Vladimir Vysotsky. My Hamlet.

The Silly Dream.

The silly dream lambasted me

With a big truncheon.

I seemed in it quite vague to be,

And quite unsightly.

While sleeping, I betrayed and lied,

And ofttimes bowed...

I never had a thought that I

Could fall so low!

I hammered foes with my fists,

And did it madly,

But it was just a kind of twist,

My hands were flabby.

Confused and muzzy, from the dream

I would arouse,

But then my eyes would grow dim,

And I would drowse.

I didn’t walk fast, but dragged my feet

On the beaten road,

And I didn’t think of leaving it,

To find my own.

I truckled and crouched to the strong,

Stooped to the wayward.

I knew that all I did was wrong,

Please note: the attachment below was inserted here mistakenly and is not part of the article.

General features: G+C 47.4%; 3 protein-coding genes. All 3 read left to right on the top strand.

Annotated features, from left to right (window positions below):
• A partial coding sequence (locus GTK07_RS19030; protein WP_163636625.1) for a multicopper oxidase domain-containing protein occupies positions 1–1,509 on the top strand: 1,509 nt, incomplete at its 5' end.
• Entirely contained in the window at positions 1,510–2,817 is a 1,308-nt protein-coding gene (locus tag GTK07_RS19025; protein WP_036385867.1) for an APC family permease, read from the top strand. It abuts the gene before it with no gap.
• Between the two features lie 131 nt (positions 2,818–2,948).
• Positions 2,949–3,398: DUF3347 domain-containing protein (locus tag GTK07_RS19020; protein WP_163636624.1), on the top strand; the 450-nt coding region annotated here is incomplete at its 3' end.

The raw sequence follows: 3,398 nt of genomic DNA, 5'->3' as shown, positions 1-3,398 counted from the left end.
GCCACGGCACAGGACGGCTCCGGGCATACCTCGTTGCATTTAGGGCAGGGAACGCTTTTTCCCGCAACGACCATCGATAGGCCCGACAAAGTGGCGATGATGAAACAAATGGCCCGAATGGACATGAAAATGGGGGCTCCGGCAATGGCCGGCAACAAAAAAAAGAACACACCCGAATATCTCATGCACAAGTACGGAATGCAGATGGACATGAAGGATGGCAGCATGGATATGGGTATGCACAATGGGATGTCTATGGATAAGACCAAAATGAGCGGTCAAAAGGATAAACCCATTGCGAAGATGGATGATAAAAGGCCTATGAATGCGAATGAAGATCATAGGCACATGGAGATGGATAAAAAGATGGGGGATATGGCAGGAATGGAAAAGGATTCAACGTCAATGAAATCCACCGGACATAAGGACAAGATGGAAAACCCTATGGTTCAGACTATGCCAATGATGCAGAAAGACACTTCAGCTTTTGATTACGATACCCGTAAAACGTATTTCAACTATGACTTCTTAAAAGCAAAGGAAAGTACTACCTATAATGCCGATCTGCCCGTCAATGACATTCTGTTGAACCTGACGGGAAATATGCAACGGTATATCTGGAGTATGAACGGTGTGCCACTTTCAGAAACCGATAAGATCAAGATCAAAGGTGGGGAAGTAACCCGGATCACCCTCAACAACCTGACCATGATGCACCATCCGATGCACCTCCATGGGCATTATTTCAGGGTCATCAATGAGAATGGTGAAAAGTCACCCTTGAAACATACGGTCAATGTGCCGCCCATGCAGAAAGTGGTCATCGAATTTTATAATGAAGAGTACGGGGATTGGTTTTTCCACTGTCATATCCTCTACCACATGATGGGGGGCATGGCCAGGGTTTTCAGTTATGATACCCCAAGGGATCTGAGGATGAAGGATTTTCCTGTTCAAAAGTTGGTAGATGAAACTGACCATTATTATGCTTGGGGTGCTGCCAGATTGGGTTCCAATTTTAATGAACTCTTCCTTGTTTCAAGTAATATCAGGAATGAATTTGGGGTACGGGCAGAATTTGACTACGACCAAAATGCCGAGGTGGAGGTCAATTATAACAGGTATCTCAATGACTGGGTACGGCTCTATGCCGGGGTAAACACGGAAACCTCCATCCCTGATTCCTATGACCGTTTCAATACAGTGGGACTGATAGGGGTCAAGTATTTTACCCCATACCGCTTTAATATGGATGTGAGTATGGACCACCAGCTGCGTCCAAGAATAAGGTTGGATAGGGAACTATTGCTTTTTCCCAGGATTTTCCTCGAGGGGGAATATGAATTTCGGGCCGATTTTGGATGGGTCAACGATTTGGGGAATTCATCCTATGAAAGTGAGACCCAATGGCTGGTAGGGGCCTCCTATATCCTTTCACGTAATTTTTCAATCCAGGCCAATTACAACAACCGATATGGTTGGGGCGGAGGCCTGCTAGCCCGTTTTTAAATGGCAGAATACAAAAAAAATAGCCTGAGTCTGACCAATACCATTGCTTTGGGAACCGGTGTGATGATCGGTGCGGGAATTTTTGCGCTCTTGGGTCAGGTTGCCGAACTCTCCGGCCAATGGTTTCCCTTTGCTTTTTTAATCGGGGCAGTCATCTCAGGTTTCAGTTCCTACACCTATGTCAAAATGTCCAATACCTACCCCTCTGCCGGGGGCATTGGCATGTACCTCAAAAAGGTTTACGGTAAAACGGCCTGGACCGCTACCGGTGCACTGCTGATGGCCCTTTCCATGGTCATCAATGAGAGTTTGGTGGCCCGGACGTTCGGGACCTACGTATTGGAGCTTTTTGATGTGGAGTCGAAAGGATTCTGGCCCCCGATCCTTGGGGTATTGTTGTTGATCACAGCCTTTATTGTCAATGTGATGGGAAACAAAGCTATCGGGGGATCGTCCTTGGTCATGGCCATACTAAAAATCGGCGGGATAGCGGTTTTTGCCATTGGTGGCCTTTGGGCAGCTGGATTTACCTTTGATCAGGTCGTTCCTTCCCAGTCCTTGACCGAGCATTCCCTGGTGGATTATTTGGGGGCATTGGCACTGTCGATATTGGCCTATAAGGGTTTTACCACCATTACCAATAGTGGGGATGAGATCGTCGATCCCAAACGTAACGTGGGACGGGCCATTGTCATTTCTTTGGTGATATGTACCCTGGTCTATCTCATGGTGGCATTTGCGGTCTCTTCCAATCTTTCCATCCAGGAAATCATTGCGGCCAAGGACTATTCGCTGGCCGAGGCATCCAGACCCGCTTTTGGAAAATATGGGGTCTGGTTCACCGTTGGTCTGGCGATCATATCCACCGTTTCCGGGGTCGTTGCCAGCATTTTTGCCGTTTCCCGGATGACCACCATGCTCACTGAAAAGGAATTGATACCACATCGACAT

But lingered waking.

It’s rubbish! half asleep, I heard

My own murmur.

But it was me, in fact, who’ve gotten

This dream, not someone.

When I came round, I discerned

My murmur’s meaning.

I opened my eyes, and though it hurt,

It was relieving.

The dream dissolved and yet it seems

To be still goading:

It, maybe, wasn’t a usual dream,

But a foreboding.

It gives me shakes as I ought to

Take a decision:

What was untrue and what was true

In this strange vision.

It’s great if it was just a sign,

A timely omen,

But what if in this dream of mine

I was clairvoyant?

Does what I dreamed tonight reflect

My thoughts? I doubt it!

But when I come to recollect,

I get dumbfounded.

And if it turns out that they judge,

“He knew all fully!”

I’ll feel disgust just as that night

When I deluded.

Or, it’ll be proved that death in fire

Beyond my power

I’ll be ashamed just as that night

When I was coward.

Or, I’ll be told, “Sing on the beam

Ye’ll be in clover!”

It’ll also show that my strange dream

Was a real forecast.

1971.

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